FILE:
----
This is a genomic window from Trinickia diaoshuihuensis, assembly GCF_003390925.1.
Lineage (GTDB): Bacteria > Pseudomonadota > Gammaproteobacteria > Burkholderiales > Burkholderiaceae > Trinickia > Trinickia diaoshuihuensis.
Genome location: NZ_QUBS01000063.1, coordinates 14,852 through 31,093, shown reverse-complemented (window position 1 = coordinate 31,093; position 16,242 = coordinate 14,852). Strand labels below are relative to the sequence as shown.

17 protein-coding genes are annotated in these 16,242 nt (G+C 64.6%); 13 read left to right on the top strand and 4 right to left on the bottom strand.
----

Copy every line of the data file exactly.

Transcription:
This is a genomic window from Trinickia diaoshuihuensis, assembly GCF_003390925.1.
Lineage (GTDB): Bacteria > Pseudomonadota > Gammaproteobacteria > Burkholderiales > Burkholderiaceae > Trinickia > Trinickia diaoshuihuensis.
Genome location: NZ_QUBS01000063.1, coordinates 14,852 through 31,093, shown reverse-complemented (window position 1 = coordinate 31,093; position 16,242 = coordinate 14,852). Strand labels below are relative to the sequence as shown.

17 protein-coding genes are annotated in these 16,242 nt (G+C 64.6%); 13 read left to right on the top strand and 4 right to left on the bottom strand.